Tom, wonderful work. For reference, I tried to find a schematic as a reference to your BB. Is that in another thread? Thanks! Alan
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Tom WA3KLR
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« Reply #31 on: November 19, 2011, 03:45:47 PM »

Alan,

Attached is the schematic for the test bed (in Bob Pease style).  It was not posted before this; only described in words on page 1 of this thread, Reply #3.


* 40 m fet testbed1.jpg (729.58 KB, 3356x2516 - viewed 374 times.)
* 40m fet testbed1.pdf (324.6 KB - downloaded 154 times.)
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73 de Tom WA3KLR  AMI # 77   Amplitude Modulation - a force Now and for the Future!
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« Reply #32 on: November 19, 2011, 05:00:50 PM »

Perfect and thanks!
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G3UUR
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« Reply #33 on: November 22, 2011, 05:18:25 AM »


One interesting combination that jumps out at me is a pair of FETs with almost identical current and Rds(on) ratings; #3 and #8 in the efficiency rating.  #3 was 2 in the drive ranking and #8 was 8 in drive; same impedance but different in drive.  This is exactly the type of thing I was looking to identify.

#3 is the FDH15N50 and #8 is the IRFP450B. The FDH15N50 benefits from being several generations newer power FET design which is focusing on drive efficiency.


Tom,

Ciss and Crss are very different for these two devices. The IRFP450B has more than 1.5 times the Ciss of the FDH15N50 and the Crss is nearly 4 times as great. I'm not sure what your voltage gain on the PA is, but in any event I'd imagine the contribution of Crss to the overall input capacitance only amounts to some 20%. That pretty much explains the difference in drive requirements.

At the level of input capacitance of the devices you're experimenting with, I'd have thought that you'd have been getting into the region where the resistive part of the input impedance would start to have an effect. You're probably aware that tubes have an input resistance at VHF which is determined by cathode inductance, grid-cathode capacitance and gm. Well, MOSFETs have a similar impedance inversion and Ciss, gfs and the source inductance. Ls, do a similar thing. The value is much lower, sooner in MOSFETS as you go up through the frequency spectrum because of the larger gate-source capacitance.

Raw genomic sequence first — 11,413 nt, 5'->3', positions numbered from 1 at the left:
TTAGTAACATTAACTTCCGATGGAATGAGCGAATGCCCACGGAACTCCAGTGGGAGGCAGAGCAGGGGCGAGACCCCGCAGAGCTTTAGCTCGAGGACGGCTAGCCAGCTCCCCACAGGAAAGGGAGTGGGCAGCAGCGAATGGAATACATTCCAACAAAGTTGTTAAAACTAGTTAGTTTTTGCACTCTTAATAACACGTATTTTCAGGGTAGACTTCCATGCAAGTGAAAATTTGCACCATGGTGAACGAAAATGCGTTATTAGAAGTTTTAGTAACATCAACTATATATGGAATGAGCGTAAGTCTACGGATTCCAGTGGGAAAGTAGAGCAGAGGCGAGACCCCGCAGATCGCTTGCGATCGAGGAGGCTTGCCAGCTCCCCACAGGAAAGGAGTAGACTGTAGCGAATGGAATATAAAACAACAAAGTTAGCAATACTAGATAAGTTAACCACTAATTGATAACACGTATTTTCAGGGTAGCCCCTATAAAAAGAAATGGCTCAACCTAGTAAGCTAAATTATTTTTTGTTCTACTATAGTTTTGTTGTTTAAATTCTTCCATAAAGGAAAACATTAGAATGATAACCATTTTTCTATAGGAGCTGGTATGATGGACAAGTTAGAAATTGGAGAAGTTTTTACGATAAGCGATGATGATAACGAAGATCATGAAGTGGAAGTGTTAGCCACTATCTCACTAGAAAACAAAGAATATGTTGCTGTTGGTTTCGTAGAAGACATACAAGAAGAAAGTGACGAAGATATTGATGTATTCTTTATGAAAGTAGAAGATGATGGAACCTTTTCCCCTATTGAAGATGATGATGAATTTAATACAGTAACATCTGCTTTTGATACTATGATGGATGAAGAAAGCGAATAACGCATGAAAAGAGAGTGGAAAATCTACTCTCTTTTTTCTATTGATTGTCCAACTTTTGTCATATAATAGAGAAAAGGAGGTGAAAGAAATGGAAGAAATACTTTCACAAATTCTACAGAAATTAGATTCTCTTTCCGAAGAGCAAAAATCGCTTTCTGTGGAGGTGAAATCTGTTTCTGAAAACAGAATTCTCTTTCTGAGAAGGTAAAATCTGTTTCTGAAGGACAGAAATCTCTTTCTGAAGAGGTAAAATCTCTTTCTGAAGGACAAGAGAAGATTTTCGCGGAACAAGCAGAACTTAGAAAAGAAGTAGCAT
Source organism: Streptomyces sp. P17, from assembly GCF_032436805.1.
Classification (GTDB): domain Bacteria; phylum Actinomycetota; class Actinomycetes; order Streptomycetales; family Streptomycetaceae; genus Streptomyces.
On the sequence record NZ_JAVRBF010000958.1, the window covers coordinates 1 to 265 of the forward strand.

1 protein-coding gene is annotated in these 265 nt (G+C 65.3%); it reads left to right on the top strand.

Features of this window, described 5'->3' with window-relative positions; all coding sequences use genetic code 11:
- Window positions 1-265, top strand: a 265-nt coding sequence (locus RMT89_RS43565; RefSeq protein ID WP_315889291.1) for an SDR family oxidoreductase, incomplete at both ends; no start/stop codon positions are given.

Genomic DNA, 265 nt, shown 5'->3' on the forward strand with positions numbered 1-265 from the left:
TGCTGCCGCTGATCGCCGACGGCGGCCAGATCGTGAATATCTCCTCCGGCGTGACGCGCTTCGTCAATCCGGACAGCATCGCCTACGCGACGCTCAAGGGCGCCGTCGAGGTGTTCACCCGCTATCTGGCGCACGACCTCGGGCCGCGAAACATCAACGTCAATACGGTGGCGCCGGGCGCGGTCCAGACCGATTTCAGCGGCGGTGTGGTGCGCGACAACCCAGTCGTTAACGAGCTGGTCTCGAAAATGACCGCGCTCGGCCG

It's probably not quite low enough to worry about at 7Mhz, but is worth considering if you decide the tune out the capacitance as siggested by AB1GX. I didn't have driver ICs when I was playing with switching MOSFET PAs in the late 1970s and early '80s, so I used to tune out the input capacitance with the drain choke of the driver stage and use a gate resistor of suitable value to keep the Q low. I could drive the MOSFETS of the time to 90% efficiency on 1.9 and 3.6MHz with that arrangement without too much trouble, and that was at 13.5V. Mind you, I was only working at 25 - 30W most of the time. My biggest PA was 400W and used push-pull IRF630 MOSFETS in linear mode, though that was later changed to 100W class D for AM. 

It's good to see someone is keeping up with all the new devices and thoroughly evaluating them. Have you tried any of them in Class F yet?

73,

Dave. 
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Dave,G3UUR
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Tom WA3KLR
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« Reply #34 on: November 25, 2011, 01:48:20 PM »

Hi Dave,

I can't say that I am keeping up with all of the new devices.  I manage to spot some of them.  

I don't see any reason to try Class F work.  I would like to study Class C with FETs since the drain voltage swing is lower and the load change tolerance is better.  

What I am wondering now is, since the switch-mode power supply FETS I tested 4 years ago did fairly well at 40 meters, is to do testing at 20 meters next.  Here, the square-wave driver i.c. will be critical.
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73 de Tom WA3KLR  AMI # 77   Amplitude Modulation - a force Now and for the Future!
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« Reply #35 on: November 26, 2011, 06:13:27 AM »

Hi Tom,

Switching MOSFETs in class C have always worked fine for me, but since I always drive them hard of the gurus may claim they're really in class D. I've never used class E because I can achieve equally good efficiencies with much simpler broadband matching circuits and low-pass filters on 1.8 and 3.6MHz. I'd probably be tempted to try class E on 29MHz if I had trouble getting reasonable efficiency up there. The problem on 10m is the very low input impedance - it's barely better than a bipolar device up there, so the device needs to be tuned and matched properly.,
Even on 20m, I suspect the driver ICs will run out of steam unless you use smaller devices with lower Ciss. It'll be interesting to see how you get on. I'm sure you'll keep us posted and I'll look forward to seeing what you come up with.

Happy Holidays!

Dave.
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Dave,G3UUR
Vintage AM from the East of England